PIQUA — The Piqua City Commissioners again heard residents’ concerns regarding issues with the city’s utilities department during the commission’s regular meeting on Tuesday.
A special meeting to address these issues took place in June, during which a discussion was held regarding a utilities impact report that the city had released in response to a petition submitted by the group Citizens for Fair Piqua Utilities Pricing (now called Watch Piqua).
The 50-page document included explanations and responses to the petition, including an explanation of storm water fees, fees for paying the same day as a shut-off, the $50 fee for checking meters, billing cycles, the implementation of Advanced Metering Infrastructure (AMI) system, level billing, acceptance of government assistance programs, and more.
The full report is available on the city’s website at piquaoh.org.
According to City Manager Gary Huff, a follow-up report is due to be finalized and released by the end of July. At the beginning of Tuesday’s meeting, Huff addressed attendees, acknowledging the delay in results with regard to changes and improvements.
“I’ve asked city staff to take a look at each one of those (issues) and determine what kind of recommendations we can come back with,” he said. “One of the things that was mentioned was different communities did things different ways; part of looking at what changes can be made has been looking at other communities and coming up with ideas of how we can address some of those things, so that’s been the hold up.”
During the public comment segment of Tuesday’s meeting, Jey Roman, of Piqua, requested that a work session be held after the release of the follow-up report.
“I think one of the things that people were discouraged about is that (the special meeting in June) was a little bit too formal and it didn’t seem like people could really give ideas,” Roman said. “I think it would be important to involve everybody as far as the community — anybody who would like to come — to try to discuss what routes we can go, so I was just seeing if that was a possibility … I just feel like the gap in the bridge could be filled if we did this.”
The commissioners approved the scheduling of a work session for Aug. 1, at 7 p.m. Mayor Kazy Hinds noted that the structure of the session would allow for a more relaxed atmosphere for residents to express ideas.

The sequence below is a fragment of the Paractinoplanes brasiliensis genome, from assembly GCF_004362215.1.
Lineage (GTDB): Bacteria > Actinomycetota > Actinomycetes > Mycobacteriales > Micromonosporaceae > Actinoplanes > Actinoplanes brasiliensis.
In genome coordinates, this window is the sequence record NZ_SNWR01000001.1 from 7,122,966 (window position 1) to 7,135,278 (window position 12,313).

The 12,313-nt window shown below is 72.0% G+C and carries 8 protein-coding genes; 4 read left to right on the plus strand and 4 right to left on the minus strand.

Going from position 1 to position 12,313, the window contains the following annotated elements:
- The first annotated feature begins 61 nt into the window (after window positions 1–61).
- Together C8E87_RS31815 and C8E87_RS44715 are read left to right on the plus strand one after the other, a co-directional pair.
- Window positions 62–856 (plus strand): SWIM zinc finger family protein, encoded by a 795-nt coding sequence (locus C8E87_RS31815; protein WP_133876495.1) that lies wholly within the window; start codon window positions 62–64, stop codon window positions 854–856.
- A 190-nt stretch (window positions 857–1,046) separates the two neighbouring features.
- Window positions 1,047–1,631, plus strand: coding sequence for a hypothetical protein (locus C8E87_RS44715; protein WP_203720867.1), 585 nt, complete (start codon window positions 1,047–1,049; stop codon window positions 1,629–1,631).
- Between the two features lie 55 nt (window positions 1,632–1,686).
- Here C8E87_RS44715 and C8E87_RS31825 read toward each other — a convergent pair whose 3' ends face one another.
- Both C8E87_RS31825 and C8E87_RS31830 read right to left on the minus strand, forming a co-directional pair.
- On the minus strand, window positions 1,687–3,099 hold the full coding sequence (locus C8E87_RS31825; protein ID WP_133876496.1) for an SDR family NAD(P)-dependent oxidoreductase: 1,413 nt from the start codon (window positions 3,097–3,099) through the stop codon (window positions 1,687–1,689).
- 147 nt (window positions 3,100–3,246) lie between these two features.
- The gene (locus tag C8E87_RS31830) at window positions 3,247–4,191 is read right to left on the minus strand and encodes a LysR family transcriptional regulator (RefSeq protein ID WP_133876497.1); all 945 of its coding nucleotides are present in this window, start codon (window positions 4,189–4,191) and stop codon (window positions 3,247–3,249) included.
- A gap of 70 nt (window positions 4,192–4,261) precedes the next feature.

In other business, the commission entered into executive session to consider the purchase or sale of property for public purposes before passing a resolution approving the purchase of part of in-lot 43, which has a street address of 120 S. Main St.
According to the resolution, the purchase of the property is to facilitate economic development along the downtown Piqua riverfront area as planned by Riverfront District Development Strategy.
The property, which was owned by James and Beth McGail, was purchased for a symbolic price of $1, as the couple wished to donate the building to the city.
Also approved was a resolution to establish the Downtown Piqua Revitalization District.
“The purpose of the Downtown Revitalization District is to provide additional liquor license quotas for the downtown area,” said Chris Schmiesing, community and economic development director. “Ohio law provides each jurisdictional area with a quota of permits for each type of liquor license. Currently, we have two types of liquor license that are at or exceed the quota allowance and there are no additional permits remaining.”
Schmiesing noted that this creates a challenge when it comes to attracting new restaurants or entertainment venues to the community.
“By using the provisions in the Ohio Revised Code to establish a Downtown Revitalization District, this would give us a means for increasing our liquor license quota for the area by eight licenses, which would be a very important thing to have as we continue to talk about additional restaurants and amenities in our downtown.”
Schmiesing noted that all eight licenses are the same — D5, or “all encompassing” licenses. This license allows spirituous liquor for on-premises consumption only, beer, wine and mixed beverages for on-premises, or off-premises in original sealed containers, until 2:30 a.m.
Multiple residents in attendance expressed concern about approval of these licenses, noting the possibility of negative effects bars can have on an area.
Schmiesing noted that restaurateurs who may be interested in opening a business within the downtown area will “more often than not” wish to serve alcohol at their establishment.
“That is by far and away one of the amenities that we hear from citizens that is most desired: additional restaurants; so, we are actively working on trying to address that,” he said. “Without the additional quota of liquor licenses, it becomes very difficult to be able to recruit restaurants.”
Schmiesing added that within the language of the Revitalization District is recognition of an objective to attract amenities that have “broad appeal” rather than to establish “attractive nuisances.”
“One of the provisions is that the D5s that are created for the Revitalization District can only be used in the district, (and) can only be issued to a retail food establishment or food service operation that 75 percent of its business is generated from the food sales as compared to the alcohol,“ he said.
Commissioners also approved the appointment of James “Chris” Grissom to the 4th Ward Commissioner’s seat.
Grissom was one of two candidates to submit applications of interest into the position. He was formally sworn in after Tuesday’s meeting, and a public swearing-in ceremony will be held during the next regular meeting of commissioners, which is to be held Tuesday, Aug. 6, at 6 p.m., in Commission Chambers at 201 W. Water St.
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